Members of Two Minds Over Union Leader In D.C.
Members of the Washington Teachers’ Union, another local union that is trying to rebuild following a leadership scandal, express mixed feelings about President George Parker, who has been leading the organization since 2005.
While some members of the District of Columbia union give Mr. Parker points for reaching out and giving them a greater voice in union issues, others say attempts to gain access to some financial information have been blocked repeatedly.
Financial transparency is important to WTU members. Former President Barbara A. Bullock was sent to prison for masterminding a scam, along with two of her aides, to embezzle more than $4.5 million from the union. Ms. Bullock used the money to buy herself furs and jewelry, among other luxuries.
The American Federation of Teachers took over the union in 2003, installing an administrator, the late George Springer. The union returned to local control when Mr. Parker was elected.
Since then, there has been some change in the right direction, members say. A new contract was negotiated last year, and the union now has a representative assembly that met for the first time in September.
But membership is at a low point. The union has 4,400 members; in 2003—a year after the scandal broke—there were 5,000.
“The practice of having a representative assembly, in which all schools are represented in proportion to the size of their union memberships, with monthly meetings, has helped to open up the lines of communication,” said Robert Zugby, a teacher and building representative at Wilson High School.
Mr. Parker also keeps in touch with members through frequent automated telephone messages and e-mail, he added.
‘Still in Dark’
Mr. Parker last year negotiated with the 58,000-student District of Columbia school district a contract retroactive to 2004. The agreement includes performance pay for teachers at some schools, and increases starting pay for teachers from $39,000 to $42,500 a year. The salary for teachers at the top of the scale would rise from $75,000 to $87,000 over three years.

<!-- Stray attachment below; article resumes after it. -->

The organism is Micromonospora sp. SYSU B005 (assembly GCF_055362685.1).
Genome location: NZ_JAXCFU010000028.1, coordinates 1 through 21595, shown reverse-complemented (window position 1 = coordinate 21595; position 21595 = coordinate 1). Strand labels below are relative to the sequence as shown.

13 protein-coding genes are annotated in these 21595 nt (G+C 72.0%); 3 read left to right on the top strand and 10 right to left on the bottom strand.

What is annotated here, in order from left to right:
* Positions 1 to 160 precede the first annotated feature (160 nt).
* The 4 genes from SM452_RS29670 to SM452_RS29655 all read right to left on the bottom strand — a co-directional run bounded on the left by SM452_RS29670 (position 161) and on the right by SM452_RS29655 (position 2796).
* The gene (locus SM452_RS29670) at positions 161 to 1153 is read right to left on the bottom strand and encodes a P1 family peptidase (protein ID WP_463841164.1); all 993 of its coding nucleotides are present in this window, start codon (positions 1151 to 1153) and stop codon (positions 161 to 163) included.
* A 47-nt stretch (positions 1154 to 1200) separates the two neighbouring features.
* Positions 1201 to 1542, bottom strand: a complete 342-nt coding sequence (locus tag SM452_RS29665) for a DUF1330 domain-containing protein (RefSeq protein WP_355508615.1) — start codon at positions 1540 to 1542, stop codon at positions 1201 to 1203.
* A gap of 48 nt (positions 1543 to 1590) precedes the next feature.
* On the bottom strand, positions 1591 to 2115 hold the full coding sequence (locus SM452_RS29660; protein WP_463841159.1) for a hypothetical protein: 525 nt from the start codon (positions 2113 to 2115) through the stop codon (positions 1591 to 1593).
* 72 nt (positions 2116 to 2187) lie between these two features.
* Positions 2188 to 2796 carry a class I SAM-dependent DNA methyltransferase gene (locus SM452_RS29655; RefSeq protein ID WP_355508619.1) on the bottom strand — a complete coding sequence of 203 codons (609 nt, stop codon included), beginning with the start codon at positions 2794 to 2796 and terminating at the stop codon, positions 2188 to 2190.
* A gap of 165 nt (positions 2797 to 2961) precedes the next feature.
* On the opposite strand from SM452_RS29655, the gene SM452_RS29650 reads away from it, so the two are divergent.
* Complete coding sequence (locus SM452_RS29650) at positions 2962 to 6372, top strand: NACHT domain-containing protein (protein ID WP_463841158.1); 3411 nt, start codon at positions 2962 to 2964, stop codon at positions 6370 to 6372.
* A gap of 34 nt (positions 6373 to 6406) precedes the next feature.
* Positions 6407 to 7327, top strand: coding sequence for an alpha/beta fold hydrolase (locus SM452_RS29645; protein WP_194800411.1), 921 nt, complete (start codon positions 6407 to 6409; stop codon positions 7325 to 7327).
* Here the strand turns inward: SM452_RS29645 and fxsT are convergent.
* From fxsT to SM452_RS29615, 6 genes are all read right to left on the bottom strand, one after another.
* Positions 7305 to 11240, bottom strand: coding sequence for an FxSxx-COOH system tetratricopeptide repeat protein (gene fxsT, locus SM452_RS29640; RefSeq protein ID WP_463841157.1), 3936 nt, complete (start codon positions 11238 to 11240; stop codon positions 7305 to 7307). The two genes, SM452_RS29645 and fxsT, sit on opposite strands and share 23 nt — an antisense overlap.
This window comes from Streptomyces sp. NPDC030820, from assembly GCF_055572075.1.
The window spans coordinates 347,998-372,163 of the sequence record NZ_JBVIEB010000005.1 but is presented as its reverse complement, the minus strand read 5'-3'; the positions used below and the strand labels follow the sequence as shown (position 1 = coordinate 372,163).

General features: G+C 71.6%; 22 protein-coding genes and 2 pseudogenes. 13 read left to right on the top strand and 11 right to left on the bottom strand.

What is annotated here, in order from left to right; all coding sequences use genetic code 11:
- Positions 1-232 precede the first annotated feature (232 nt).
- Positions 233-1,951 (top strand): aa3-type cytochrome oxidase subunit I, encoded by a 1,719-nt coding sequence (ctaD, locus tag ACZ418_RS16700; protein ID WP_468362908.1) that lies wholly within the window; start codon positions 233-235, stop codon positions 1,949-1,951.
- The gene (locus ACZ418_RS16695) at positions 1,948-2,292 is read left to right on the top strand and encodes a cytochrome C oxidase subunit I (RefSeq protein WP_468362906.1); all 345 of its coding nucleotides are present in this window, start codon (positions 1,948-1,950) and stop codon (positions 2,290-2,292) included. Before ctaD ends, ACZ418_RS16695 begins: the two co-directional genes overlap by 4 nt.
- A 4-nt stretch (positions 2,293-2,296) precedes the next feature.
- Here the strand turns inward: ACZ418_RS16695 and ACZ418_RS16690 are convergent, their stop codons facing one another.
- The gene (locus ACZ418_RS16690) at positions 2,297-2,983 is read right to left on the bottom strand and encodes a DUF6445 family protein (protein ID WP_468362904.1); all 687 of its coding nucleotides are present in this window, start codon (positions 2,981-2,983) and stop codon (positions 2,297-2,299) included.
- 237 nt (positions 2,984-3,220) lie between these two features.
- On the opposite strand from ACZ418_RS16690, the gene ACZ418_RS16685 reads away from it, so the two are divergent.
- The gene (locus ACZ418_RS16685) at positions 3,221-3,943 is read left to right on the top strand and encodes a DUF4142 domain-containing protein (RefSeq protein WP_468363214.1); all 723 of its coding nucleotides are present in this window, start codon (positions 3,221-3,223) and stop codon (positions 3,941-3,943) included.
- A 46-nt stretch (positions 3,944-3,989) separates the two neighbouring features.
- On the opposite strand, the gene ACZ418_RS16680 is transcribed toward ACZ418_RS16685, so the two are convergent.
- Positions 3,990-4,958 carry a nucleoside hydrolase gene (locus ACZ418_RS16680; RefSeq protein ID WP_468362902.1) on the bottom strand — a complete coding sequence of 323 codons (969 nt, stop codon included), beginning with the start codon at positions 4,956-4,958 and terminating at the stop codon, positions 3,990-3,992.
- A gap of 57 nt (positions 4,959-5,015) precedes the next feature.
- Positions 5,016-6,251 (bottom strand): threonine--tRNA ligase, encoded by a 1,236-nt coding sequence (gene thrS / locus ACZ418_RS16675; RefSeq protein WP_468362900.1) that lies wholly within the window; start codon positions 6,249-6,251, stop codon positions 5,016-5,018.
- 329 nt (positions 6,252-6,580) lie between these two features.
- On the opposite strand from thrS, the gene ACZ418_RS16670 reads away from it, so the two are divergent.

But some teachers were upset because the contract added a half-hour to each day for planning and four additional days for training.
“Many of the teachers did not realize that was in the contract until much later,” said Laureen Smith-Butler, a teacher at Spingarn High School.
Ms. Smith-Butler also faulted the union for stalling for several months last year when she and other members asked for financial information dating back to Mr. Springer’s days.
“We are still in the dark about money issues,” she said, adding that officials have so far failed to give them answers on financial questions they have raised.
Mr. Parker did not keep several interview appointments with Education Week and could not be reached for comment before deadline.
Still, some members credit Mr. Parker with being accessible to them.
“He is good at communications, meeting with us, keeping us abreast of what’s going on,” said Tanya Copeland, a teacher at Martin Luther King Jr. Elementary School.
Mr. Zugby pointed to other provisions in the contract that have been helpful to teachers, such as the creation of professional-development committees and provisions that call for more schools that would experiment with approaches to provide education—although that latter project, Mr. Zugby wrote in an e-mail, is yet to take off.
“Of course, there is still room for improvement, and the leadership is too new in office to be certain that these trends will continue,” he said, “but the prognosis at this point seems to be promising.”
Vol. 26, Issue 23, Pages 12-13